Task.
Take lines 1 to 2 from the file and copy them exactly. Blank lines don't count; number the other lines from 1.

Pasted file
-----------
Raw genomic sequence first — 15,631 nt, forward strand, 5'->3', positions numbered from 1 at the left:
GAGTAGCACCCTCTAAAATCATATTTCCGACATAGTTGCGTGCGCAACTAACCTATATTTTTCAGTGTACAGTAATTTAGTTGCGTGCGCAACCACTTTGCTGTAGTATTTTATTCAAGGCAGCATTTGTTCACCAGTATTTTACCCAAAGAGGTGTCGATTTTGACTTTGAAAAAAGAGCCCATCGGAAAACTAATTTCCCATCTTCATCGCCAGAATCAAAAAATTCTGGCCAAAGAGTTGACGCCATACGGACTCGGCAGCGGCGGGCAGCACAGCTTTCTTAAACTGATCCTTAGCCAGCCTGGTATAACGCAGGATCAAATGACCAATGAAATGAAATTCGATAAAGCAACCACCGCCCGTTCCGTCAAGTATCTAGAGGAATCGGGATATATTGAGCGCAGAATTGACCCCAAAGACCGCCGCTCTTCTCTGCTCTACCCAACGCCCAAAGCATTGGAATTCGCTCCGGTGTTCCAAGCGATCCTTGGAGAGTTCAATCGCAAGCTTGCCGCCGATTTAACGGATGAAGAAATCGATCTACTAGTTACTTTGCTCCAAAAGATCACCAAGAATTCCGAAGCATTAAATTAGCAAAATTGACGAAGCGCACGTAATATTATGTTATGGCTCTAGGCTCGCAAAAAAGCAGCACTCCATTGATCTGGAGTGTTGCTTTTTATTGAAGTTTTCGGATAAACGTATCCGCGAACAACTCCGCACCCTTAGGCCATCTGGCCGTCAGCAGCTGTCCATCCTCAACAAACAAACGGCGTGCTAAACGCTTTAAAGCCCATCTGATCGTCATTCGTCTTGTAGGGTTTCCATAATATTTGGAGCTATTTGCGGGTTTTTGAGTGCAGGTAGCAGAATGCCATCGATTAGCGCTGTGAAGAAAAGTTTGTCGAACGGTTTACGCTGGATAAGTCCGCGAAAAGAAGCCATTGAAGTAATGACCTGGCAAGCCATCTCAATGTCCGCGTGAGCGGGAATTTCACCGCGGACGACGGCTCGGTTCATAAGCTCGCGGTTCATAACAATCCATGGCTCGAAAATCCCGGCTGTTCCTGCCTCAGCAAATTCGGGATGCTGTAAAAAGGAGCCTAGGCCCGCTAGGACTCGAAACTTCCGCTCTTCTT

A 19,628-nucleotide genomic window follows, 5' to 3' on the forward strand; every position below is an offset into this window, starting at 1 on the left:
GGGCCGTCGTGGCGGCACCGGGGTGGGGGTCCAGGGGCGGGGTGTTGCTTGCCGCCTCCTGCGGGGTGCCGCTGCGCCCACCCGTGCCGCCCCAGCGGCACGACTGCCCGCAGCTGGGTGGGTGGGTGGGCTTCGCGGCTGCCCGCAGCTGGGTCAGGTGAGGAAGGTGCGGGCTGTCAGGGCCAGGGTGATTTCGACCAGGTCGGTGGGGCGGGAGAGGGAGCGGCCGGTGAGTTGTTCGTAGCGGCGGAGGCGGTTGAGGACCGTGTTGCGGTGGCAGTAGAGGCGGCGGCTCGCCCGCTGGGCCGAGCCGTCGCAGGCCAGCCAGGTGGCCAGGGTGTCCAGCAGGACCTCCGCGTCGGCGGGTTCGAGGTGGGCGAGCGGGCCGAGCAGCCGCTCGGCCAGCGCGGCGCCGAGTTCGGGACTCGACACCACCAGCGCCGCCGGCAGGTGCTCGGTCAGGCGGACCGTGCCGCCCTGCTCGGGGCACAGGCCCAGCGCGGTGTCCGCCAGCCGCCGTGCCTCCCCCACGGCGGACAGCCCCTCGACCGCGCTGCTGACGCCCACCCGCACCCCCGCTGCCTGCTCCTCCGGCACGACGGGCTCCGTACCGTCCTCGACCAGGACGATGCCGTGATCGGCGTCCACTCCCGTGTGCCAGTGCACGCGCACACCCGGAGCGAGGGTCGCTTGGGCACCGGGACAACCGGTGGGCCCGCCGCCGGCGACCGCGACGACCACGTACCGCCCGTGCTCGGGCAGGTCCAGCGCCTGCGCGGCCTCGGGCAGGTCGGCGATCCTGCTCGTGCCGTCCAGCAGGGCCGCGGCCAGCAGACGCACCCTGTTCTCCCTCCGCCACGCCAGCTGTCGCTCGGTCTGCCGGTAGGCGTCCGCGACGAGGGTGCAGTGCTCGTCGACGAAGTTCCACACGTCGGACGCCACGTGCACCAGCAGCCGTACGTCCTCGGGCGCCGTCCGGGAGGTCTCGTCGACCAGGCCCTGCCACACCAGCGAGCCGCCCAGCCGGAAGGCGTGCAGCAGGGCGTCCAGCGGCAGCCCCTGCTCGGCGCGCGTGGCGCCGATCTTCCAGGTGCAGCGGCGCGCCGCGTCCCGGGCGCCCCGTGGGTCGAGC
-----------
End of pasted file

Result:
Raw genomic sequence first — 15,631 nt, forward strand, 5'->3', positions numbered from 1 at the left:
GAGTAGCACCCTCTAAAATCATATTTCCGACATAGTTGCGTGCGCAACTAACCTATATTTTTCAGTGTACAGTAATTTAGTTGCGTGCGCAACCACTTTGCTGTAGTATTTTATTCAAGGCAGCATTTGTTCACCAGTATTTTACCCAAAGAGGTGTCGATTTTGACTTTGAAAAAAGAGCCCATCGGAAAACTAATTTCCCATCTTCATCGCCAGAATCAAAAAATTCTGGCCAAAGAGTTGACGCCATACGGACTCGGCAGCGGCGGGCAGCACAGCTTTCTTAAACTGATCCTTAGCCAGCCTGGTATAACGCAGGATCAAATGACCAATGAAATGAAATTCGATAAAGCAACCACCGCCCGTTCCGTCAAGTATCTAGAGGAATCGGGATATATTGAGCGCAGAATTGACCCCAAAGACCGCCGCTCTTCTCTGCTCTACCCAACGCCCAAAGCATTGGAATTCGCTCCGGTGTTCCAAGCGATCCTTGGAGAGTTCAATCGCAAGCTTGCCGCCGATTTAACGGATGAAGAAATCGATCTACTAGTTACTTTGCTCCAAAAGATCACCAAGAATTCCGAAGCATTAAATTAGCAAAATTGACGAAGCGCACGTAATATTATGTTATGGCTCTAGGCTCGCAAAAAAGCAGCACTCCATTGATCTGGAGTGTTGCTTTTTATTGAAGTTTTCGGATAAACGTATCCGCGAACAACTCCGCACCCTTAGGCCATCTGGCCGTCAGCAGCTGTCCATCCTCAACAAACAAACGGCGTGCTAAACGCTTTAAAGCCCATCTGATCGTCATTCGTCTTGTAGGGTTTCCATAATATTTGGAGCTATTTGCGGGTTTTTGAGTGCAGGTAGCAGAATGCCATCGATTAGCGCTGTGAAGAAAAGTTTGTCGAACGGTTTACGCTGGATAAGTCCGCGAAAAGAAGCCATTGAAGTAATGACCTGGCAAGCCATCTCAATGTCCGCGTGAGCGGGAATTTCACCGCGGACGACGGCTCGGTTCATAAGCTCGCGGTTCATAACAATCCATGGCTCGAAAATCCCGGCTGTTCCTGCCTCAGCAAATTCGGGATGCTGTAAAAAGGAGCCTAGGCCCGCTAGGACTCGAAACTTCCGCTCTTCTT